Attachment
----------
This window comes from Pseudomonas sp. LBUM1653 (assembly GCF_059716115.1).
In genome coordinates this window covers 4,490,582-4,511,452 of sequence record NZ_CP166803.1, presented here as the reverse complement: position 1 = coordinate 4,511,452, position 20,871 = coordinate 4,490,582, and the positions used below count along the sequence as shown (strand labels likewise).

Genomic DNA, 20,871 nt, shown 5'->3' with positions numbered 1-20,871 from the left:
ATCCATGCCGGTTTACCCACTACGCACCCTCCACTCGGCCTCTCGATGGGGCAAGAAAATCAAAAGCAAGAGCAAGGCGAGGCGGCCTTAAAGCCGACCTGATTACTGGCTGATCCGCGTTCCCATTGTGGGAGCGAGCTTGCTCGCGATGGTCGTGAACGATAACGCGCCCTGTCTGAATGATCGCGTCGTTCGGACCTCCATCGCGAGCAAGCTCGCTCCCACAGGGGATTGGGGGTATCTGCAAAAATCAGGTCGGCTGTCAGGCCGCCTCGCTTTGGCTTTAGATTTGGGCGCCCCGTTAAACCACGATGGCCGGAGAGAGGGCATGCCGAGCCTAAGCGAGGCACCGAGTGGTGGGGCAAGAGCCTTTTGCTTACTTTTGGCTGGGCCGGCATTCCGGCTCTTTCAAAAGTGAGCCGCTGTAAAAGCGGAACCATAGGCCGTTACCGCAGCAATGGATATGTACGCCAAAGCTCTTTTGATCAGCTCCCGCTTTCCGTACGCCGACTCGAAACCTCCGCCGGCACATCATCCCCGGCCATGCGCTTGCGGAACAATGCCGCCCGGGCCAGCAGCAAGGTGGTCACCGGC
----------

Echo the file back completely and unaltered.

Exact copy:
This window comes from Pseudomonas sp. LBUM1653 (assembly GCF_059716115.1).
In genome coordinates this window covers 4,490,582-4,511,452 of sequence record NZ_CP166803.1, presented here as the reverse complement: position 1 = coordinate 4,511,452, position 20,871 = coordinate 4,490,582, and the positions used below count along the sequence as shown (strand labels likewise).

Genomic DNA, 20,871 nt, shown 5'->3' with positions numbered 1-20,871 from the left:
ATCCATGCCGGTTTACCCACTACGCACCCTCCACTCGGCCTCTCGATGGGGCAAGAAAATCAAAAGCAAGAGCAAGGCGAGGCGGCCTTAAAGCCGACCTGATTACTGGCTGATCCGCGTTCCCATTGTGGGAGCGAGCTTGCTCGCGATGGTCGTGAACGATAACGCGCCCTGTCTGAATGATCGCGTCGTTCGGACCTCCATCGCGAGCAAGCTCGCTCCCACAGGGGATTGGGGGTATCTGCAAAAATCAGGTCGGCTGTCAGGCCGCCTCGCTTTGGCTTTAGATTTGGGCGCCCCGTTAAACCACGATGGCCGGAGAGAGGGCATGCCGAGCCTAAGCGAGGCACCGAGTGGTGGGGCAAGAGCCTTTTGCTTACTTTTGGCTGGGCCGGCATTCCGGCTCTTTCAAAAGTGAGCCGCTGTAAAAGCGGAACCATAGGCCGTTACCGCAGCAATGGATATGTACGCCAAAGCTCTTTTGATCAGCTCCCGCTTTCCGTACGCCGACTCGAAACCTCCGCCGGCACATCATCCCCGGCCATGCGCTTGCGGAACAATGCCGCCCGGGCCAGCAGCAAGGTGGTCACCGGC